Reaction continues to pour in after a Norwegian judge ruled that mass-murderer Anders Behring Breivik’s prison conditions have indeed violated at least some of his human rights. The reaction ranged from surprise to characteristic restraint and acceptance, at least here in Norway, where even some survivors of Breivik’s attacks were shaking their heads over the outrage and vitriol that rolled in from abroad.
“It seems like many Americans and other foreigners have problems understanding how the Norwegian court system functions,” Bjørn Ihler, one of those who survived Breivik’s massacre of young Labour Party summer campers, told newsaper Aftenposten on Thursday. He was referring to the anger and outrage reflected in comments posted on social media and websites, including this one, by people accustomed to a system where prisoners arguably lose their rights, and where prison terms are motivated more by revenge than rehabilitation.
“I think it’s important to point out that this verdict is supported by international law through the European Convention on Human rights,” Ihler said. Even after experiencing the horror of Breivik’s massacre on Utøya, and seeing young friends get shot, Ihler maintains that if the Norwegian courts were to strip Breivik of his human rights and his right to life itself, they would be “dancing” to Breivik’s own tones.
“Then we’d be following the same logic as his,” Ihler said, “and we can’t let our society stoop to such a low level as that of a terrorist.”
Per Anders Thorvik Langerød, who also survived Breivik’s bullets on the cold and rainy afternoon of July 22, 2011, agreed. “This verdict shows that everyone who though the case was a parody for even coming up in court was wrong,” Langerød told Aftenposten. “We have to listen to complaints like this and test them out. The worst thing that could have happened was to fall to the temptation of not treating him in a legal manner.”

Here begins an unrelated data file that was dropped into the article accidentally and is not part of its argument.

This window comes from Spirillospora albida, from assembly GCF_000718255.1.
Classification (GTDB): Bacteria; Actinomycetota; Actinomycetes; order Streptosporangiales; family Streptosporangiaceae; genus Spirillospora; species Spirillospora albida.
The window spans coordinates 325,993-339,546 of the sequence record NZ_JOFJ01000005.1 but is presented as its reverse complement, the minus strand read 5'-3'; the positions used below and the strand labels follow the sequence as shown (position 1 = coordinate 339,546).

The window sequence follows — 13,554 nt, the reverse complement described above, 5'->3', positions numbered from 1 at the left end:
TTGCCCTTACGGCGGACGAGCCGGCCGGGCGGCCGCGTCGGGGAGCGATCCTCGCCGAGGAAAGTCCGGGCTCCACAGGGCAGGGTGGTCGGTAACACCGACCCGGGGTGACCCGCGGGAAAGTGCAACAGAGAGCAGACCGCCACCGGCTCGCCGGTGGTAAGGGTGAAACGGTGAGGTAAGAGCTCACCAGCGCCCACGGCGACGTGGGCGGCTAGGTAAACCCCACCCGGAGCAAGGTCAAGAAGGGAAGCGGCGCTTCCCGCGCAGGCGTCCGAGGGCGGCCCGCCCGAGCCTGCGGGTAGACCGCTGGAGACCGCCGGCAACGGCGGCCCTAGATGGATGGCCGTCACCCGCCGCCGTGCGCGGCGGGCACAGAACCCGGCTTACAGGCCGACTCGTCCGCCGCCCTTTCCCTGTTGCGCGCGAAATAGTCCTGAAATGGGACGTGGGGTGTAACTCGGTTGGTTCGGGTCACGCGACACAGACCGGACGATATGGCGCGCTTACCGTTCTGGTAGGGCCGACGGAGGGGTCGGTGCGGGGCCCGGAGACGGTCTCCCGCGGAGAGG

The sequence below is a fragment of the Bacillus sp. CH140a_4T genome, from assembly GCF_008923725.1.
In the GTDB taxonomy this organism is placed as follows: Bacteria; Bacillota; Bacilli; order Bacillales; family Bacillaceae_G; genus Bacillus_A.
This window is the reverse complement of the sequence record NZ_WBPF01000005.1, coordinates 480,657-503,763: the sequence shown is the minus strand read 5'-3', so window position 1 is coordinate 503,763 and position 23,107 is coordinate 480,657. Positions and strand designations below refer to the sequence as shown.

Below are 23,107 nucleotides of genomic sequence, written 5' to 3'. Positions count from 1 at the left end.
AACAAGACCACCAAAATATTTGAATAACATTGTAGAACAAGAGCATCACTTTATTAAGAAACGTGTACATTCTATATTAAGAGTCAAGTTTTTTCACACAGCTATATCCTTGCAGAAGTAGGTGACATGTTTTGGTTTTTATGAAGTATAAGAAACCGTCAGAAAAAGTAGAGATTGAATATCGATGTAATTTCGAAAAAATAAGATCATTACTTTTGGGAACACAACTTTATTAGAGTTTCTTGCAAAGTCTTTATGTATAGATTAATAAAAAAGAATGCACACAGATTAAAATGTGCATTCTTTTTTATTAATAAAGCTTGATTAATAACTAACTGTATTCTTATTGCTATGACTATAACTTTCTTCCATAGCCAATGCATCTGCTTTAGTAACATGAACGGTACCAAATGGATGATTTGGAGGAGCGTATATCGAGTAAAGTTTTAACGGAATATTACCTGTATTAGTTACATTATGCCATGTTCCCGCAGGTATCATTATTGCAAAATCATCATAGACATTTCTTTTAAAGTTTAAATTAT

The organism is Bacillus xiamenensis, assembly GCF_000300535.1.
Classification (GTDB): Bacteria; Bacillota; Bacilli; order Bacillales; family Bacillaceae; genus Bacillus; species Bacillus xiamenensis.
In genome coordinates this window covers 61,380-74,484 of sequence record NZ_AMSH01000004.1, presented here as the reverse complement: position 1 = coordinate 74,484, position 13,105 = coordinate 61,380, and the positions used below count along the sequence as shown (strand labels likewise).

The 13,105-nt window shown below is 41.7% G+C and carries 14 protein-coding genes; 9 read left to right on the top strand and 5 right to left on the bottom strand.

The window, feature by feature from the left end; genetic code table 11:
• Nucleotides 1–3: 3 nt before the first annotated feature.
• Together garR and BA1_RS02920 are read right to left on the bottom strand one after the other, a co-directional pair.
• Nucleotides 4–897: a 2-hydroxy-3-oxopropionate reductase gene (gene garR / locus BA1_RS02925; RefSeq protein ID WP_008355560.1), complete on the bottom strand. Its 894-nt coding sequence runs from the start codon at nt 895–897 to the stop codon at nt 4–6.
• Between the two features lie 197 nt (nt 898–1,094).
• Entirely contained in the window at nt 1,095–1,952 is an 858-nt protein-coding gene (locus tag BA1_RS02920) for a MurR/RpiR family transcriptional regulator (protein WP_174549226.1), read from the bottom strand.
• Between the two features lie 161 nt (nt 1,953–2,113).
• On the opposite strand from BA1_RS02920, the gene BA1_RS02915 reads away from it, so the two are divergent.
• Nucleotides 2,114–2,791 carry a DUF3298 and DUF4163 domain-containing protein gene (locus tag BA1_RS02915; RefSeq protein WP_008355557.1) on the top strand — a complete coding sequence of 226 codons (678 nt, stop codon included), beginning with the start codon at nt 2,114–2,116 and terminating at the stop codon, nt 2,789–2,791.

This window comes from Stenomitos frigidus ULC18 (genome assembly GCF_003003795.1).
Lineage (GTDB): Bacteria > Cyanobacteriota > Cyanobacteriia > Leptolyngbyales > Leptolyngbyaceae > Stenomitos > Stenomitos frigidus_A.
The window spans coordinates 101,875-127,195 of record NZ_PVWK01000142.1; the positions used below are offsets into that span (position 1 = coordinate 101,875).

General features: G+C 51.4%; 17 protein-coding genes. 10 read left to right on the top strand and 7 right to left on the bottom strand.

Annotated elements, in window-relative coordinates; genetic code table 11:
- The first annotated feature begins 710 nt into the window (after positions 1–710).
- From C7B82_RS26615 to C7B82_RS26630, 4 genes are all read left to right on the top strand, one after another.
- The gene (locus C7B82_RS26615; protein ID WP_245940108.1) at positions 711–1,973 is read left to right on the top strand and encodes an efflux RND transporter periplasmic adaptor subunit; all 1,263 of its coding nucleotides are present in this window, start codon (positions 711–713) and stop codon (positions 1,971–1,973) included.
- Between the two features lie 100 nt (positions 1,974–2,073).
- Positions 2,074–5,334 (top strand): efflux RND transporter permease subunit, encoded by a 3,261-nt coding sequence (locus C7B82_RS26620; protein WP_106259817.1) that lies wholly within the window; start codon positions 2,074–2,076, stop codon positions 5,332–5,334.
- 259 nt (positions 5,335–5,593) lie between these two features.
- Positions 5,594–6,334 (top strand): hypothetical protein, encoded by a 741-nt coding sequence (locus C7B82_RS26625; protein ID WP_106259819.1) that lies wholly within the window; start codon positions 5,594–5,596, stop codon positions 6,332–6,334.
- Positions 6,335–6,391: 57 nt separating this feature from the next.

Understand the disappointment
Both Ihler and Langerød said they do understand that many people, both Norwegians and foreigners, are disappointed and angry over the verdict, including other survivors and the parents and loved ones of the 77 people killed by Breivik. Lisbeth Kristine Røyneland, who heads the national survivors’ group and lost a daughter on Utøya, was among those “surprised and disappointed” and she still doesn’t think Breivik’s human rights have been violated, “given the heinous crimes he committed.” She was pleased that state prosecutors prevailed in ensuring that the 37-year-old ultra right-wing extremist will remain subject to strict control of his communication with the outside world.
Eskil Pedersen, the former leader of the Labour Party youth group AUF that was Breivik’s target, also said he was angered by the verdict. He’s been criticized for escaping the massacre on the island’s only ferry while others were being shot at, but remains active in the party. He told Norwegian Broadcasting (NRK) and other media that the verdict felt like he’d been “punched in the gut,” while stressing that he supports Breivik’s right to have his case heard.